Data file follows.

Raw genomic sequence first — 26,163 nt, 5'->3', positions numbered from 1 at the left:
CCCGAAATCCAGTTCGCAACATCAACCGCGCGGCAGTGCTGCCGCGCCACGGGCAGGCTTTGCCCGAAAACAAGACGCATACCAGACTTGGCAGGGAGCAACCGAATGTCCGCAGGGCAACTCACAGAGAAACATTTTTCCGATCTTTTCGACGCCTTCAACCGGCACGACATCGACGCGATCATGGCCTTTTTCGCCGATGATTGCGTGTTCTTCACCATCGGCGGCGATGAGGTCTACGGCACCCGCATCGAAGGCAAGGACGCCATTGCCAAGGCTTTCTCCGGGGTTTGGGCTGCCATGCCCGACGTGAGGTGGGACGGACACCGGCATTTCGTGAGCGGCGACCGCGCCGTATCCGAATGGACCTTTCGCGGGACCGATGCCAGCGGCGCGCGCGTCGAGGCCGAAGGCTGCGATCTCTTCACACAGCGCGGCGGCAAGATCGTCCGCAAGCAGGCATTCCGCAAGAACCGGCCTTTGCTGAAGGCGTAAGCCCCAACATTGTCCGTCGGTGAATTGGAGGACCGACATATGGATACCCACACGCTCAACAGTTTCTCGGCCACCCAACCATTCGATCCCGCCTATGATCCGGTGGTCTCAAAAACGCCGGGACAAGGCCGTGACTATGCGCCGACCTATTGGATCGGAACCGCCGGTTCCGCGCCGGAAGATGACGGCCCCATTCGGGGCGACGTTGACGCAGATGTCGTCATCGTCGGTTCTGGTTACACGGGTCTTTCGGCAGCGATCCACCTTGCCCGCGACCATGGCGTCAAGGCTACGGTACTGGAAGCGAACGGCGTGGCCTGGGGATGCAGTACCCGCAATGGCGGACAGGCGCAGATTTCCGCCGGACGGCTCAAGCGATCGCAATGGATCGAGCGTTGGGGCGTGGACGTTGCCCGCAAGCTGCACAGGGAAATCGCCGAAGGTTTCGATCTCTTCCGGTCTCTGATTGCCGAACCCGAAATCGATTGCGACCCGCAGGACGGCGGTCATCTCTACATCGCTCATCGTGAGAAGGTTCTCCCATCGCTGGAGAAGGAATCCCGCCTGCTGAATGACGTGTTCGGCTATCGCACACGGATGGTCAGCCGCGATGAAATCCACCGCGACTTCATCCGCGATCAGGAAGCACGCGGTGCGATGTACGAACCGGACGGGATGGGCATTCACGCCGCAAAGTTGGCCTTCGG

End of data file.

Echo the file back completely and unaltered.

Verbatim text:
Raw genomic sequence first — 26,163 nt, 5'->3', positions numbered from 1 at the left:
CCCGAAATCCAGTTCGCAACATCAACCGCGCGGCAGTGCTGCCGCGCCACGGGCAGGCTTTGCCCGAAAACAAGACGCATACCAGACTTGGCAGGGAGCAACCGAATGTCCGCAGGGCAACTCACAGAGAAACATTTTTCCGATCTTTTCGACGCCTTCAACCGGCACGACATCGACGCGATCATGGCCTTTTTCGCCGATGATTGCGTGTTCTTCACCATCGGCGGCGATGAGGTCTACGGCACCCGCATCGAAGGCAAGGACGCCATTGCCAAGGCTTTCTCCGGGGTTTGGGCTGCCATGCCCGACGTGAGGTGGGACGGACACCGGCATTTCGTGAGCGGCGACCGCGCCGTATCCGAATGGACCTTTCGCGGGACCGATGCCAGCGGCGCGCGCGTCGAGGCCGAAGGCTGCGATCTCTTCACACAGCGCGGCGGCAAGATCGTCCGCAAGCAGGCATTCCGCAAGAACCGGCCTTTGCTGAAGGCGTAAGCCCCAACATTGTCCGTCGGTGAATTGGAGGACCGACATATGGATACCCACACGCTCAACAGTTTCTCGGCCACCCAACCATTCGATCCCGCCTATGATCCGGTGGTCTCAAAAACGCCGGGACAAGGCCGTGACTATGCGCCGACCTATTGGATCGGAACCGCCGGTTCCGCGCCGGAAGATGACGGCCCCATTCGGGGCGACGTTGACGCAGATGTCGTCATCGTCGGTTCTGGTTACACGGGTCTTTCGGCAGCGATCCACCTTGCCCGCGACCATGGCGTCAAGGCTACGGTACTGGAAGCGAACGGCGTGGCCTGGGGATGCAGTACCCGCAATGGCGGACAGGCGCAGATTTCCGCCGGACGGCTCAAGCGATCGCAATGGATCGAGCGTTGGGGCGTGGACGTTGCCCGCAAGCTGCACAGGGAAATCGCCGAAGGTTTCGATCTCTTCCGGTCTCTGATTGCCGAACCCGAAATCGATTGCGACCCGCAGGACGGCGGTCATCTCTACATCGCTCATCGTGAGAAGGTTCTCCCATCGCTGGAGAAGGAATCCCGCCTGCTGAATGACGTGTTCGGCTATCGCACACGGATGGTCAGCCGCGATGAAATCCACCGCGACTTCATCCGCGATCAGGAAGCACGCGGTGCGATGTACGAACCGGACGGGATGGGCATTCACGCCGCAAAGTTGGCCTTCGG